Card Set Information

2013-03-19 23:39:33
Rica test

Word definitions and understanding of info for the test.
Show Answers:

  1. Word Recognition Lists

    What are the three purposes of these list?
    • sometimes called graded word lists
    • Purposes:
    • -provide a rough guess of child's reading level
    • -provide info on child's sight vocab
    • -provide info on the student's ability to use sound-symbol relationshops (phonics) to decode words
  2. Graded Reading Passages

    The reading passages are part of what inventory?
    Name the four errors.
    • Most important part of the IRI
    • Teacher is looking for
    • -Miscue Analysis
    • -Graphophomenic Errors
    • -Semantic Errors
    • -Syntactic Errors
  3. What is IRI?

    Name two examples of an IRI assessment.
    Infornal Reading Inventories

    • It is a battery, or collection, of assessments administered individually to students.
    • There are 10 assessments.
    • Two examples are:
    • -Graded Reading Passages
    • -Word Recongition Lists
  4. Independent Reading Level

    What level is this reading?
    Highest passage for which the student reads a loud 95% or more the words correctly and answers 90% or ore of the comprehension quesitons correectly. No help from the teacher.
  5. Instructional Reading Level

    What level is this reading?
    The student reads about 90% or more of the words correctly ans awer at least 60% of the comprehension quesitons correctly. Requires some help from the teacher.
  6. Frustration Reading Level

    What level is this reading?
    The student reads less than 90% of the words or did not answer 60% of the comprehension questions correctly.  Student can't read or understand what she read even with help, but she can listen when someone else reads it and understand it.
  7. How would you communicate with students on assessment results for reading assessments?
    • 1. Communication about daily progress
    • -informal feedback orally or written

    • 2. Individual Conferences
    • -with parents and/or students
    • -helps to meet students every 3 weeks for 15 mins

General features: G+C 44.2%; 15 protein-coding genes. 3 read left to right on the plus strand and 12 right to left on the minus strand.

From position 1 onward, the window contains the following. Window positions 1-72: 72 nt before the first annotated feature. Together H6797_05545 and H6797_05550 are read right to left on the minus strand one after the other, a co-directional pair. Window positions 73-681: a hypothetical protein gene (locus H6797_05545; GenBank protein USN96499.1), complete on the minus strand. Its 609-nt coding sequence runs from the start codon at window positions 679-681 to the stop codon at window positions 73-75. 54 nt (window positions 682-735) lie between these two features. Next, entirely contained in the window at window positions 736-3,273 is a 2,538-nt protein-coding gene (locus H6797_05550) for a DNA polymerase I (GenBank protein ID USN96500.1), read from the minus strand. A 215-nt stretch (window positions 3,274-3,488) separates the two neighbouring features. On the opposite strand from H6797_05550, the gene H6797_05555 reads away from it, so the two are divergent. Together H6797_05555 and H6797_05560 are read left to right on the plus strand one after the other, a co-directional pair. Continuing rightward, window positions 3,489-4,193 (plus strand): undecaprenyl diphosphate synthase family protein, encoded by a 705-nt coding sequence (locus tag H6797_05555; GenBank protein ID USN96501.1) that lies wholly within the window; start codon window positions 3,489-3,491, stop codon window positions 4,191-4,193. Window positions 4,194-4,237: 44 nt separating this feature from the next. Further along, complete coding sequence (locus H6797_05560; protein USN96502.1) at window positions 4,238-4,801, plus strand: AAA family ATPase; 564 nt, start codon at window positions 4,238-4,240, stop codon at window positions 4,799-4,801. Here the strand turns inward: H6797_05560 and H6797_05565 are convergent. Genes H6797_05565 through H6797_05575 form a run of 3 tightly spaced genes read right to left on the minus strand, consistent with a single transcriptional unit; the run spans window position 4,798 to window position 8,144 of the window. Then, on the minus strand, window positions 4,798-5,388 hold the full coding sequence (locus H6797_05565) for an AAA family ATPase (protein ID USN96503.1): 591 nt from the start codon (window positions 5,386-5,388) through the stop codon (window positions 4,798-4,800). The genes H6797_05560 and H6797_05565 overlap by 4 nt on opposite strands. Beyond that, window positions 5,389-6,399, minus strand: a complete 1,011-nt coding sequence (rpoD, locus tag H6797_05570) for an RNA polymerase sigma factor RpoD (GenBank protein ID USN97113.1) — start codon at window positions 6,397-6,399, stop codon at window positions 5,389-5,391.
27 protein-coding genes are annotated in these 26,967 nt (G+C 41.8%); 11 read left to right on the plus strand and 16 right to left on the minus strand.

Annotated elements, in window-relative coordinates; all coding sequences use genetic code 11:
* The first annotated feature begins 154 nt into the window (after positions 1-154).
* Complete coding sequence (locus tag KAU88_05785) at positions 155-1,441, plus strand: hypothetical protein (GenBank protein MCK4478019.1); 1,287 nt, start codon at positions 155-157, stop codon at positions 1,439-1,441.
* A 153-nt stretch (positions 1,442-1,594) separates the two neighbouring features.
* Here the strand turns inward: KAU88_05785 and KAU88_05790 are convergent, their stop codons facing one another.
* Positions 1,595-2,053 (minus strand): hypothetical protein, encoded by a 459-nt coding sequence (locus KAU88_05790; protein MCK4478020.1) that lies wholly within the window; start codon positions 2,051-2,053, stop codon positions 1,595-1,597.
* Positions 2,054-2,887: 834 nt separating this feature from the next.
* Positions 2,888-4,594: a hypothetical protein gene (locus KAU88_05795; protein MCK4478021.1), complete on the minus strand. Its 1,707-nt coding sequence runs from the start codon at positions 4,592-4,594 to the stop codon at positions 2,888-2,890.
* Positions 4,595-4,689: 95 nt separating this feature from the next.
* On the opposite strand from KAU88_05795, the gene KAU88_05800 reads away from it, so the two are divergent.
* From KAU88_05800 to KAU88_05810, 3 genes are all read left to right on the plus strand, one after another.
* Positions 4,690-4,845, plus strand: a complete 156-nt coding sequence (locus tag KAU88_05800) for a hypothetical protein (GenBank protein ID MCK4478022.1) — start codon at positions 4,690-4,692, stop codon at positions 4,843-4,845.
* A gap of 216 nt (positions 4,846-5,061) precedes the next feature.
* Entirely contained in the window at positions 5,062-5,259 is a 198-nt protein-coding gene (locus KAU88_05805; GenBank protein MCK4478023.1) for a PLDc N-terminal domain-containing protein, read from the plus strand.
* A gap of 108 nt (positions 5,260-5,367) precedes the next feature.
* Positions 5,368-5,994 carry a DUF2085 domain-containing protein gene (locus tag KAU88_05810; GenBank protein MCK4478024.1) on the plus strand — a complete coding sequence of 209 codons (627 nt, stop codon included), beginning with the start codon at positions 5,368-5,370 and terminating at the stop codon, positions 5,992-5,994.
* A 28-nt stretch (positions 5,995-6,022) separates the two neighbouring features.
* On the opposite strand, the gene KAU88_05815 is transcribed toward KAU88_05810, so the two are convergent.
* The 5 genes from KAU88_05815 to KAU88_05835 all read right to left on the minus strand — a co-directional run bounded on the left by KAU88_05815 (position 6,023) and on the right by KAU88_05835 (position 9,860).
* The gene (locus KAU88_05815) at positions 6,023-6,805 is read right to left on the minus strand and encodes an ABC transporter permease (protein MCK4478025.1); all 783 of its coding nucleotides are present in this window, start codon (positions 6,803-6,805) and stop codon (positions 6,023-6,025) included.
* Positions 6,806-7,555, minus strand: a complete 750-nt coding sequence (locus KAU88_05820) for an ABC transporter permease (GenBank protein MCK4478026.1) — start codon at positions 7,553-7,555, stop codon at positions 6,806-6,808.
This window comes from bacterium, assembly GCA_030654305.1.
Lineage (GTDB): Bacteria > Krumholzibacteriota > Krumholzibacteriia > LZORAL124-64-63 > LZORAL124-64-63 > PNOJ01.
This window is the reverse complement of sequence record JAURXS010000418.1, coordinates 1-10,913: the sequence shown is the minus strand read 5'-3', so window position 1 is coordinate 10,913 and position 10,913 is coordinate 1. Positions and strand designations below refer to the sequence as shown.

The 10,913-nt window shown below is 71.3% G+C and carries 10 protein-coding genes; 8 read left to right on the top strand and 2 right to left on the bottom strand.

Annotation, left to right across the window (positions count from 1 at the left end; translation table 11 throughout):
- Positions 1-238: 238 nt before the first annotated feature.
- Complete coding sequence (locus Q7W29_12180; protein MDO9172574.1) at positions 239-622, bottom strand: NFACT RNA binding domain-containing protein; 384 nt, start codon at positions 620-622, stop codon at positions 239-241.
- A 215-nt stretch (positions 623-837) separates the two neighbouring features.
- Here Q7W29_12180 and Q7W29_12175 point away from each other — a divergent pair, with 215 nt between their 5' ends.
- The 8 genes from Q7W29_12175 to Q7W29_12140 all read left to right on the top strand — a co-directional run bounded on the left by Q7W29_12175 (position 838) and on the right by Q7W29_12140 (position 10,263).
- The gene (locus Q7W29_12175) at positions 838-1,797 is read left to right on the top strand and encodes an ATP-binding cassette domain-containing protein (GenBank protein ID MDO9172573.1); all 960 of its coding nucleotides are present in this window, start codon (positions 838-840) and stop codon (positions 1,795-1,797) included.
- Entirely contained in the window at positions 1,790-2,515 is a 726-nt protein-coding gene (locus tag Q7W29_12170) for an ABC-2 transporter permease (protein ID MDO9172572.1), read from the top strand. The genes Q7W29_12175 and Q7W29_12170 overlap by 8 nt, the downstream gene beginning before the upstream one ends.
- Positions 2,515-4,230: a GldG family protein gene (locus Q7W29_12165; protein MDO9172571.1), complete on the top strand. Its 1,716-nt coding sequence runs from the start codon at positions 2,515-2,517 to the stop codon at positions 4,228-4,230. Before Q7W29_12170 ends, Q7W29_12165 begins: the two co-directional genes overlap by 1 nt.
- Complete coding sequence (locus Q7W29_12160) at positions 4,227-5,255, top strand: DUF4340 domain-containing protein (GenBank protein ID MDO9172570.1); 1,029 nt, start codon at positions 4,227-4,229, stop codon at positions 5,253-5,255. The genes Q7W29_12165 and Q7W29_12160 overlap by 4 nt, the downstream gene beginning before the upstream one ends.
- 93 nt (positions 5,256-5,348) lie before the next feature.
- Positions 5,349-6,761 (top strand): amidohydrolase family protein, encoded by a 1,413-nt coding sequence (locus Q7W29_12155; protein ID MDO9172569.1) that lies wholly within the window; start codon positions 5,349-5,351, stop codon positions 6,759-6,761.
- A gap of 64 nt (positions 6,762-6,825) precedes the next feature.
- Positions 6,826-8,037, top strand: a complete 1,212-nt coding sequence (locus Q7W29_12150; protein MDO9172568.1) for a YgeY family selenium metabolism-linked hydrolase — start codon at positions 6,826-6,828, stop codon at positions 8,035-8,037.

• 3. Written Summaries of Process
    • -done monthly or quarterly in a format that the student understands about what standards that have been met and need further work.
  8. How would you communicate with guardians on assesment results for reading assessments?
    • Standards should be described to guardian that students is to expect to learn
    • 1. Communication about daily/weekly progress
    • -Evaluation of the student's work be clear
    • -is student's effort satisfactory
    • -what specific areas need work or strength

    • 2. Guardian Conferences-meet before conference time if necessary if these students
    • -EL
    • -students who are struggling
    • -advanced learners
    • -discuss interventions in classroom and how guardian can help at home

    • 3. Written Summaries of Student Achievement of the Standards
    • -Written evaluation listing standards and the evaluation of the student's progress on meeting each of the standards.

    • 4. Email and Telephone Calls
    • -Whether positive or negative that something happened on a particular day
  9. Name the Informal Reading Inventories.

    There are 10.
    • Word Recognition Lists
    • Graded Reading Passages
    • Reading Interest Survey
    • Assessments Measuring Concepts About Print
    • Phonemic Awareness Assessments
    • Phonics Assessments
    • Assessments of Reading Fluency
    • Structural Analysis Assessments
    • Vocab Assessments
    • Spelling Tests
  10. What are the English-Language Arts standards categories?

    There are 7.
    • 1. Word analysis, fluency, and systematic vocab development
    • 2. Reading Comprehension
    • 3. Literary response and analysis
    • 4. Writing strategies and writing applications
    • 5. Written and oral English language conventions
    • 6. Listening and speaking strategies
    • 7. Speaking applications
  11. Phonemic awareness is what?

    It is part of the phonological awareness
    The ability to distinguish the separate phonemes (or sounds) in a spoken word.

    Usually learned in K and 1st